Figures reported in newspaper Svenska Dagbladet (SVD) say that between 2008-15 only 66 percent of trains on the busy Stockholm-Gothenburg and Stockholm-Malmö routes arrived within five minutes of their intended times. Best performer Japan saw 99 percent punctuality on its high-speed routes.
Japan may be world famous for its efficient railway system, but even Spain and France hammered the Swedes, with 98 percent of high-speed trains arriving on time in the Iberian nation, and 92 percent in the latter.
The Eurostar route between France and the United Kingdom meanwhile managed 91 percent punctuality.
“We have the worst punctuality in Europe, but you can’t blame (state-owned rail operator) SJ for it,” Peter Unekling of the Swedish Transport Administration told SVD.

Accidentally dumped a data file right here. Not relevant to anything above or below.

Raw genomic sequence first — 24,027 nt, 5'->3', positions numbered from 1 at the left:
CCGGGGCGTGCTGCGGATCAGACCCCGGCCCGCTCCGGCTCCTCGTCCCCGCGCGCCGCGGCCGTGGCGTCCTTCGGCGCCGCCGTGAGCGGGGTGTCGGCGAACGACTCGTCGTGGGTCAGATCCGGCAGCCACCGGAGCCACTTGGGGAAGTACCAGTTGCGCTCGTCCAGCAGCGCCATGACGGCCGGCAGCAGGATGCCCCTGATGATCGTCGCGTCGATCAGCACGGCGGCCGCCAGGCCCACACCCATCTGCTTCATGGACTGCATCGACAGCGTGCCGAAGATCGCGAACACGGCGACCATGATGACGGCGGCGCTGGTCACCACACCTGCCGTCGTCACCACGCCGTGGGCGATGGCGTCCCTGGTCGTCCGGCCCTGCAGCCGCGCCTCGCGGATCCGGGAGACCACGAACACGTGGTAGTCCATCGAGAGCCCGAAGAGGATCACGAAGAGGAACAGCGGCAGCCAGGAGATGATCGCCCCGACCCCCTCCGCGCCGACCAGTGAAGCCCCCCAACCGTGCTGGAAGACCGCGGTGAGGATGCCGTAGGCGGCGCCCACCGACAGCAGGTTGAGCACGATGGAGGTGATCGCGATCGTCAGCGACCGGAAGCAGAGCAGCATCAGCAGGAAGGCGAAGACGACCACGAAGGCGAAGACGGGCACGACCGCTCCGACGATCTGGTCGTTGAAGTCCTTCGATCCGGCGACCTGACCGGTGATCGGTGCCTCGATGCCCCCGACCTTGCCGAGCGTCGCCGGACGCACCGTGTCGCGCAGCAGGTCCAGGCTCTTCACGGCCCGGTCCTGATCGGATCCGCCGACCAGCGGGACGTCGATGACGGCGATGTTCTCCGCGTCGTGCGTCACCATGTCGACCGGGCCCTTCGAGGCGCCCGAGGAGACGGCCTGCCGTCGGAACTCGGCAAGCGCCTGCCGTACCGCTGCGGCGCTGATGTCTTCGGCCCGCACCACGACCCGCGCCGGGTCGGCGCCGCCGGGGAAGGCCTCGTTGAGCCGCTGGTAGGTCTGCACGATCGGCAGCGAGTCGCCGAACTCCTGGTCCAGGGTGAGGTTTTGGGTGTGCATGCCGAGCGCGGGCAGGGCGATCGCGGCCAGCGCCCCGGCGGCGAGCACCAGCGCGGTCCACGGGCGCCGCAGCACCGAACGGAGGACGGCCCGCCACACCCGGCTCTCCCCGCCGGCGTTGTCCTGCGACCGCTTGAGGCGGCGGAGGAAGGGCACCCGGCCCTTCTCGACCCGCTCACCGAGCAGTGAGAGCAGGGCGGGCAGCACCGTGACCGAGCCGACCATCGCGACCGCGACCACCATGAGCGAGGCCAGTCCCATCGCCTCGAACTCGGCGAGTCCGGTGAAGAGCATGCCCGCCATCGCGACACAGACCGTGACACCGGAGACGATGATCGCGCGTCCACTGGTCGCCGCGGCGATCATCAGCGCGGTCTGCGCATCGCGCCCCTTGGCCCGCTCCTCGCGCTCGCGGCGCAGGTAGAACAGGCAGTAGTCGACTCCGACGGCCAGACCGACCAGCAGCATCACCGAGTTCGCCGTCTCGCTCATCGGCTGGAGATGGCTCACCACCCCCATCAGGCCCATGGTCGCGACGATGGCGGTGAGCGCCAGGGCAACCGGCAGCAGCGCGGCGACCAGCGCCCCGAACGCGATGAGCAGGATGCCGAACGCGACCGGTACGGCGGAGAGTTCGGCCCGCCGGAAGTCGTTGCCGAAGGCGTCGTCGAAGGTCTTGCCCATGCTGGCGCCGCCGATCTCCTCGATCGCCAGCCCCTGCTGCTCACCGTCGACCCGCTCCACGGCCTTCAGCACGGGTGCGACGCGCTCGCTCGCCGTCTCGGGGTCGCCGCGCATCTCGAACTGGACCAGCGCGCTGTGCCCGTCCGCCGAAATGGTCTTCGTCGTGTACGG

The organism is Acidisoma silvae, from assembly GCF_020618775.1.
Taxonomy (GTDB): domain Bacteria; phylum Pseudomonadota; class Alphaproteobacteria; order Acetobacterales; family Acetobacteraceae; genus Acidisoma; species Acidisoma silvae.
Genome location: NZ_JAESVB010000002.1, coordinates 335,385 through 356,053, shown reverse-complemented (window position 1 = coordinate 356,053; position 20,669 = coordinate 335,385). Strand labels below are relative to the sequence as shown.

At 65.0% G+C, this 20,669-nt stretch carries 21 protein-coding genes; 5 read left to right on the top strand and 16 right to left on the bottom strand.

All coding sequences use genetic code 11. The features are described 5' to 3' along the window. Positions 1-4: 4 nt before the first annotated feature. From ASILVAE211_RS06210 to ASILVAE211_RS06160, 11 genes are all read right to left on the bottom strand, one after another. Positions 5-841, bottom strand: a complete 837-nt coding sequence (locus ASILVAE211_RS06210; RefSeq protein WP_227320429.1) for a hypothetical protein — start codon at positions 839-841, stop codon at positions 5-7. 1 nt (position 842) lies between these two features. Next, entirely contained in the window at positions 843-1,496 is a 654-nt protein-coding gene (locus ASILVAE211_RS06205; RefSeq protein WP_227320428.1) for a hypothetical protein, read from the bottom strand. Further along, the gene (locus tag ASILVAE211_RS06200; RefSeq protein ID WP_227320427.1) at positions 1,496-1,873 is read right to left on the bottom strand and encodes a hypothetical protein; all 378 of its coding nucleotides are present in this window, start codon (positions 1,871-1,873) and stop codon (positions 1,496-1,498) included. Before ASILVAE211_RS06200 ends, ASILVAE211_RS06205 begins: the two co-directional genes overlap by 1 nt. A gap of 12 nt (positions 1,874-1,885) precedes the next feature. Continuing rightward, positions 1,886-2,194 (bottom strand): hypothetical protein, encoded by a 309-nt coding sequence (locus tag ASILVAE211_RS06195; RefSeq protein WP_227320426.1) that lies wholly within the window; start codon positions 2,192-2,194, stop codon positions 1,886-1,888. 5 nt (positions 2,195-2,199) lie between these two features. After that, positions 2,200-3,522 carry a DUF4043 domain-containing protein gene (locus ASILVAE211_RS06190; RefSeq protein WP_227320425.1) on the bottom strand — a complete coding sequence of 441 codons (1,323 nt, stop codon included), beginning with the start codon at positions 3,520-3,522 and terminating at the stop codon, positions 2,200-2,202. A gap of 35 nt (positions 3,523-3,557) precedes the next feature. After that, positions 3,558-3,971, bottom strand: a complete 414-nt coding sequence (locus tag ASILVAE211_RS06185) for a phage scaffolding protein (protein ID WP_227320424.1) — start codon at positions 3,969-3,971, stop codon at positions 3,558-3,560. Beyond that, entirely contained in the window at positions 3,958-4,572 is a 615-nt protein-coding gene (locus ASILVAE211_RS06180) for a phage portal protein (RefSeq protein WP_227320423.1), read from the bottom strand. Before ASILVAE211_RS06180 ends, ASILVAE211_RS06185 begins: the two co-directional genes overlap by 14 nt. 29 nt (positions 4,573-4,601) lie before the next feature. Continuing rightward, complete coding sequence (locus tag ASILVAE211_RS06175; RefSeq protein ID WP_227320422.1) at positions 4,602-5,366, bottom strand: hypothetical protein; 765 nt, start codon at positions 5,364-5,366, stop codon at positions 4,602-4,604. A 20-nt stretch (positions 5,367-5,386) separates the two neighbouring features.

“Problems in the installations – tracks, pipes, etc – account for 60 percent of the delays, and that is because we have lacked maintenance for decades,” he added.
Many of Sweden's rail tracks are old, with some in use for as long as 150 years.
Another contributing factor is said to be that Sweden’s high-speed trains run on the same tracks as local and freight trains, which means that small delays can quickly become bigger if a high-speed train is stuck behind a slow one.
In a further dent to Sweden's reputation for efficiency, figures released earlier this year showed that one in three of the country's trains were delayed in 2015.